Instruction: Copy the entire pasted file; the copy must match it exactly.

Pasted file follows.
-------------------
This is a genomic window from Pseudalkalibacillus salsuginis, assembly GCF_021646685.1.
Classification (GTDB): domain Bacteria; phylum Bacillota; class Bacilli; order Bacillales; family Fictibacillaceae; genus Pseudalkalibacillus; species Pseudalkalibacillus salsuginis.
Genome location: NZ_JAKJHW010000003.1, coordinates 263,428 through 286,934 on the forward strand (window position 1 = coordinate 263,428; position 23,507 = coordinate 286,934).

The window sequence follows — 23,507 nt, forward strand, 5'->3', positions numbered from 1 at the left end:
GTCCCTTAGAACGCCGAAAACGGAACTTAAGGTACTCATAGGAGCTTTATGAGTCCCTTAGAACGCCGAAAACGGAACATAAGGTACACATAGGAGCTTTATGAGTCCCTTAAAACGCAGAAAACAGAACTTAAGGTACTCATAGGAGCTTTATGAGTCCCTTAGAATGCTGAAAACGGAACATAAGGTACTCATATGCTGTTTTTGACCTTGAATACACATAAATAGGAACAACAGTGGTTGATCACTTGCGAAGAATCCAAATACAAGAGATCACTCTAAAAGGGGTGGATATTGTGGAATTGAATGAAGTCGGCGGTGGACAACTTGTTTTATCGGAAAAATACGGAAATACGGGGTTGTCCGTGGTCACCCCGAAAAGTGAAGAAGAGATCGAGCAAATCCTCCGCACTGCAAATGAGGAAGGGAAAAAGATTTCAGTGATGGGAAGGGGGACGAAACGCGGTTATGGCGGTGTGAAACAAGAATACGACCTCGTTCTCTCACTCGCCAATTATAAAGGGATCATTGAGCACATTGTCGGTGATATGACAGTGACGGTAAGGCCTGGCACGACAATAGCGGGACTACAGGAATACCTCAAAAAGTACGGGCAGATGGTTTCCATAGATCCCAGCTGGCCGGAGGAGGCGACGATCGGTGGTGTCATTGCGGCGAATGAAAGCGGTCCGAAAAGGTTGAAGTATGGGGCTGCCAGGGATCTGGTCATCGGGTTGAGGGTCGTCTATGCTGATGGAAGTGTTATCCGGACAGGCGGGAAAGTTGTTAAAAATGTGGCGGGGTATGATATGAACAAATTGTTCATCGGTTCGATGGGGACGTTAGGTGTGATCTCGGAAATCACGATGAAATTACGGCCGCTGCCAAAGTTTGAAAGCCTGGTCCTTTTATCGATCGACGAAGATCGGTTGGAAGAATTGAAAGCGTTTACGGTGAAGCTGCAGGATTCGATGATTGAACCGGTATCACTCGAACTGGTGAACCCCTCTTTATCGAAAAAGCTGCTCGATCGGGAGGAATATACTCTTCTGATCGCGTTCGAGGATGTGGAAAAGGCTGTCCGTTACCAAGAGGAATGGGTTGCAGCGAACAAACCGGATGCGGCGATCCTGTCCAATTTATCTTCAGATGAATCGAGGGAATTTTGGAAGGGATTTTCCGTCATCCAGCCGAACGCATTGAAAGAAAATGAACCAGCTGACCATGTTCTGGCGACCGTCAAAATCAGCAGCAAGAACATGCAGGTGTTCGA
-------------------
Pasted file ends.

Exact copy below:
This is a genomic window from Pseudalkalibacillus salsuginis, assembly GCF_021646685.1.
Classification (GTDB): domain Bacteria; phylum Bacillota; class Bacilli; order Bacillales; family Fictibacillaceae; genus Pseudalkalibacillus; species Pseudalkalibacillus salsuginis.
Genome location: NZ_JAKJHW010000003.1, coordinates 263,428 through 286,934 on the forward strand (window position 1 = coordinate 263,428; position 23,507 = coordinate 286,934).

The window sequence follows — 23,507 nt, forward strand, 5'->3', positions numbered from 1 at the left end:
GTCCCTTAGAACGCCGAAAACGGAACTTAAGGTACTCATAGGAGCTTTATGAGTCCCTTAGAACGCCGAAAACGGAACATAAGGTACACATAGGAGCTTTATGAGTCCCTTAAAACGCAGAAAACAGAACTTAAGGTACTCATAGGAGCTTTATGAGTCCCTTAGAATGCTGAAAACGGAACATAAGGTACTCATATGCTGTTTTTGACCTTGAATACACATAAATAGGAACAACAGTGGTTGATCACTTGCGAAGAATCCAAATACAAGAGATCACTCTAAAAGGGGTGGATATTGTGGAATTGAATGAAGTCGGCGGTGGACAACTTGTTTTATCGGAAAAATACGGAAATACGGGGTTGTCCGTGGTCACCCCGAAAAGTGAAGAAGAGATCGAGCAAATCCTCCGCACTGCAAATGAGGAAGGGAAAAAGATTTCAGTGATGGGAAGGGGGACGAAACGCGGTTATGGCGGTGTGAAACAAGAATACGACCTCGTTCTCTCACTCGCCAATTATAAAGGGATCATTGAGCACATTGTCGGTGATATGACAGTGACGGTAAGGCCTGGCACGACAATAGCGGGACTACAGGAATACCTCAAAAAGTACGGGCAGATGGTTTCCATAGATCCCAGCTGGCCGGAGGAGGCGACGATCGGTGGTGTCATTGCGGCGAATGAAAGCGGTCCGAAAAGGTTGAAGTATGGGGCTGCCAGGGATCTGGTCATCGGGTTGAGGGTCGTCTATGCTGATGGAAGTGTTATCCGGACAGGCGGGAAAGTTGTTAAAAATGTGGCGGGGTATGATATGAACAAATTGTTCATCGGTTCGATGGGGACGTTAGGTGTGATCTCGGAAATCACGATGAAATTACGGCCGCTGCCAAAGTTTGAAAGCCTGGTCCTTTTATCGATCGACGAAGATCGGTTGGAAGAATTGAAAGCGTTTACGGTGAAGCTGCAGGATTCGATGATTGAACCGGTATCACTCGAACTGGTGAACCCCTCTTTATCGAAAAAGCTGCTCGATCGGGAGGAATATACTCTTCTGATCGCGTTCGAGGATGTGGAAAAGGCTGTCCGTTACCAAGAGGAATGGGTTGCAGCGAACAAACCGGATGCGGCGATCCTGTCCAATTTATCTTCAGATGAATCGAGGGAATTTTGGAAGGGATTTTCCGTCATCCAGCCGAACGCATTGAAAGAAAATGAACCAGCTGACCATGTTCTGGCGACCGTCAAAATCAGCAGCAAGAACATGCAGGTGTTCGA